Something else to keep in mind for non-risky investments is inflation. Stashing your money in a savings account won’t protect you against the inflation gnomes who will, in their sneaky, underhanded, gnome-ish ways, take 3% of your cash every year. You’ll need to decide on an investment vehicle that will outpace inflation if you want to come out on top.
So, back to my own retirement dilemma. Where do I start? First I’ll need to have a clear investment objective for my retirement.
4 Retirement Savings Decisions To Make
When do I want to retire?
At 65 (40 years from now).
Remember time horizon? The longer I have to invest, the riskier I can be and the more money I can potentially make.
How much money do I desire a month when I retire?
I’d prefer $7,000 / month.
This means that if I want $7,000 a month, for say 20 years, that would be a total of $1.68M, but if I invest while I’m retired and get a modest 5% return, I only need $1.02M the year I plan to retire.
How much can I realistically save?
Let’s say I start saving $500 a month until I’m 30 and then $1,000 a month from then on. My total savings would be $456,000.
Find a good number you can realistically save right now. Don’t worry, you can always increase as your earnings potential increases over time.
Where do I place my money?
Under my mattress?
This would give me $456k when I retire, which is only $2,000 a month, less than my target desired monthly income of $7,000. Also, don’t forget the inflation gnomes. These sneaky little guys will crawl under your mattress and steal 3% of your money every year, so your $456k will actually be worth less when you reach retirement.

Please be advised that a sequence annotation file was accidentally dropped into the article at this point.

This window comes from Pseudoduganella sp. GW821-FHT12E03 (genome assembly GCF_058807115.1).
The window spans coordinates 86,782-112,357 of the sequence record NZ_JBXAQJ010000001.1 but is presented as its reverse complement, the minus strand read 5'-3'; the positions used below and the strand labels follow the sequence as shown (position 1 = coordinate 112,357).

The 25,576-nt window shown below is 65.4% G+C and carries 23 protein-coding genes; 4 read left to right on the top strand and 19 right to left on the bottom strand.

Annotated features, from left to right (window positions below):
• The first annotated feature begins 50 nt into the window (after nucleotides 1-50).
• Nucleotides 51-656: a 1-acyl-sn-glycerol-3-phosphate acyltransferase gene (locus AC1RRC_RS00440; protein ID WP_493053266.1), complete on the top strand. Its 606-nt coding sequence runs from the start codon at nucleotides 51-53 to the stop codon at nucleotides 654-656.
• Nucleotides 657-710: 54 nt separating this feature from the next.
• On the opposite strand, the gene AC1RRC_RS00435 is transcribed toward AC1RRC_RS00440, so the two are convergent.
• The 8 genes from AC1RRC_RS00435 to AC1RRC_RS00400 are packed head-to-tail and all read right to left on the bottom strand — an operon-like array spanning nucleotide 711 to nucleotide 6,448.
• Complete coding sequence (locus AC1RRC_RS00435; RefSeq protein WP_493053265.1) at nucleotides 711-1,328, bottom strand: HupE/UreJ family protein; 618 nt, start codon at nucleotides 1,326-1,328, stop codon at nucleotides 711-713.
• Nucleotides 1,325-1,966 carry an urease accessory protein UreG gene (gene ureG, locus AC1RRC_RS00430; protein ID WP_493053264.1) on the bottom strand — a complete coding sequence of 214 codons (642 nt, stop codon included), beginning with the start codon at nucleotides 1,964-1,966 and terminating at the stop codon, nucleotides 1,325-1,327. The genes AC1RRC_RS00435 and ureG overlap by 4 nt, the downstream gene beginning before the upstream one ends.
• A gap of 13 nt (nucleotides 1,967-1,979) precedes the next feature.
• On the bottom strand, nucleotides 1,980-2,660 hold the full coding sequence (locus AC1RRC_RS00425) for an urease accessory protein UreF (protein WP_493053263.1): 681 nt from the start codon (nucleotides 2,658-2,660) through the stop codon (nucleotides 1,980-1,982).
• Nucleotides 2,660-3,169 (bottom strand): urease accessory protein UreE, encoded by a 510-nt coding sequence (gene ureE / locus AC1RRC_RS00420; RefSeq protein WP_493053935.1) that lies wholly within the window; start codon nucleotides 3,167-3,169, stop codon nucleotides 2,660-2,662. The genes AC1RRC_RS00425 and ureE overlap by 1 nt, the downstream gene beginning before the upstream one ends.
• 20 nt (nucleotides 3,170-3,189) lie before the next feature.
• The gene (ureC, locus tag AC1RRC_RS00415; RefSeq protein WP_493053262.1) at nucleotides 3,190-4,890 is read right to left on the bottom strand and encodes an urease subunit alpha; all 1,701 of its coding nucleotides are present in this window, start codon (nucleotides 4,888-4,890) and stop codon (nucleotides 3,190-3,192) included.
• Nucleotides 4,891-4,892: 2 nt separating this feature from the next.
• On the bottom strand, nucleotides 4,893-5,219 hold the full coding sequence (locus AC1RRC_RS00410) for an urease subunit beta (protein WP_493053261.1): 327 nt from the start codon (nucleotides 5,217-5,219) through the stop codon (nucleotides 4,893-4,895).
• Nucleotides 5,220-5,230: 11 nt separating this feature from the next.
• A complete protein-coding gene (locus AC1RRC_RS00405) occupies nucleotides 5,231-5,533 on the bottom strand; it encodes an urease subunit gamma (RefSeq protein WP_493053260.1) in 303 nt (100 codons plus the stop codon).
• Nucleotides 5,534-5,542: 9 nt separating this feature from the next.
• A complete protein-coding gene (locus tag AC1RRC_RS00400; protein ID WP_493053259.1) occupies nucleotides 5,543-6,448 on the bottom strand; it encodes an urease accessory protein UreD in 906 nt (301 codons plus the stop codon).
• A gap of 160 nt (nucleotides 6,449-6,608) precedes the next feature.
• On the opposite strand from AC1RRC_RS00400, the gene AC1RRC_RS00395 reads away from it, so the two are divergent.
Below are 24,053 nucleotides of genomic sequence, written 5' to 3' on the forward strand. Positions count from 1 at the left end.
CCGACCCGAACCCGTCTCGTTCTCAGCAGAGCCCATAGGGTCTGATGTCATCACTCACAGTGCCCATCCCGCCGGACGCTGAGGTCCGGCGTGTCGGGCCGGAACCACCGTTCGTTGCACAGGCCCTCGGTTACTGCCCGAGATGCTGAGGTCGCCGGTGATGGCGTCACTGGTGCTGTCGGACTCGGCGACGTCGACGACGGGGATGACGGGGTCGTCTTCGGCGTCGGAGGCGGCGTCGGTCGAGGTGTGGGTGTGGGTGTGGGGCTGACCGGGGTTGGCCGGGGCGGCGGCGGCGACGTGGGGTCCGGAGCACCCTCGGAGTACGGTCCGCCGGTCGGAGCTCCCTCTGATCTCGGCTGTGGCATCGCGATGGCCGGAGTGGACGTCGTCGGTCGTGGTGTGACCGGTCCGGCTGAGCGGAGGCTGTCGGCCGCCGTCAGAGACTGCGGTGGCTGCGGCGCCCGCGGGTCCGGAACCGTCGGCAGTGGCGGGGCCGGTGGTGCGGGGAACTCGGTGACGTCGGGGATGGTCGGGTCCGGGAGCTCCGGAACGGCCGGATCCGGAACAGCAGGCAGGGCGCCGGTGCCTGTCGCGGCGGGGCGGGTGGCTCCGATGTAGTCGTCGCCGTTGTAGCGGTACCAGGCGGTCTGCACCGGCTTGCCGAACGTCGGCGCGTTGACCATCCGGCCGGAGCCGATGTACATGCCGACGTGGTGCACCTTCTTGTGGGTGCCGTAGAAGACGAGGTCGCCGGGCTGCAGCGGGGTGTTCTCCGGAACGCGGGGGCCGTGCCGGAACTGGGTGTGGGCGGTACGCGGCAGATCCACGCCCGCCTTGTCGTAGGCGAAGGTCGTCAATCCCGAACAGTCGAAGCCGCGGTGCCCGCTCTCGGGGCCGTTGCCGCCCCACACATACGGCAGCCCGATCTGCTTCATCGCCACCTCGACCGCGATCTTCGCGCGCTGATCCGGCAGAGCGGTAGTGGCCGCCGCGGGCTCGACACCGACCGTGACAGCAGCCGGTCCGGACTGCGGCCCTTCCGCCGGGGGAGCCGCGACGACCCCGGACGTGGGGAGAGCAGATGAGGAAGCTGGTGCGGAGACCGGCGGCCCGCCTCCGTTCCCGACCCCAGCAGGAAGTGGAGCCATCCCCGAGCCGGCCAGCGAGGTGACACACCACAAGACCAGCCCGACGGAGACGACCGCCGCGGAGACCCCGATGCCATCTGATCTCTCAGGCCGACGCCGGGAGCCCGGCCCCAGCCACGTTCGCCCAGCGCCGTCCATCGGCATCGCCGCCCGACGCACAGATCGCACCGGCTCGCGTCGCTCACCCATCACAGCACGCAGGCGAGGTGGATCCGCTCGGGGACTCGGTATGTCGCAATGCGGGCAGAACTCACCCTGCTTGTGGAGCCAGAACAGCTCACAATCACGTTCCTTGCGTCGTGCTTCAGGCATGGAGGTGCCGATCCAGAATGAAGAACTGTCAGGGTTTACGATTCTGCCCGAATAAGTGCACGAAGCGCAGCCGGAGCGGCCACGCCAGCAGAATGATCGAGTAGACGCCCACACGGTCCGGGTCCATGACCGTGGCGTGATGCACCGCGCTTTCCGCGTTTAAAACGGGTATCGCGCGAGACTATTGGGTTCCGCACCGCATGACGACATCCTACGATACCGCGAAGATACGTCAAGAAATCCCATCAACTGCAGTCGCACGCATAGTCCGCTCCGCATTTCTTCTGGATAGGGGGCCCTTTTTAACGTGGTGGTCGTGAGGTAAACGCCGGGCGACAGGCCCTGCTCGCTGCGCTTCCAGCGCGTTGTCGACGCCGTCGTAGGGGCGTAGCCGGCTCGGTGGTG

In a high yielding savings account?
If I place my savings in a high yielding savings account I could get 2% (if I’m lucky). This would give me $675,000 when I retire and if I keep my money in that account during my retirement I could withdraw $3,600 a month, roughly half of what I want to live on.
However, like we just discussed, if your savings account is only yielding you 2% that’s not enough to outpace inflation, so you’ll actually be losing money by stashing your money in a savings account.
Or in good companies? (This is my favorite choice.)
The average return over the past 100 years on S&P 500 companies has been 10%. If I follow this bench index (which I’m actually beating at the moment in my personal portfolio) I would have $4,550,000 when I retire.
If I reduce my risk after 65, thus reducing my return to say 5%, I could withdraw $31,300 a month on my retirement savings, much higher than my target!
Saving $500/month until I’m 30 and then $1,000 thereafter doesn’t seem impossible for me. If I keep up an average return of 10% per year I should be pretty set for myself and my family’s retirement. Of course, you’ll need to think about what works for you and how much you can save. We’ve created a retirement savings plan calculator you can use to get started. Check it out. We hope it helps!
Stay tuned for my next post where I will discuss how to choose the right retirement account for you to save thousands in taxes, and show you a path to effective retirement saving.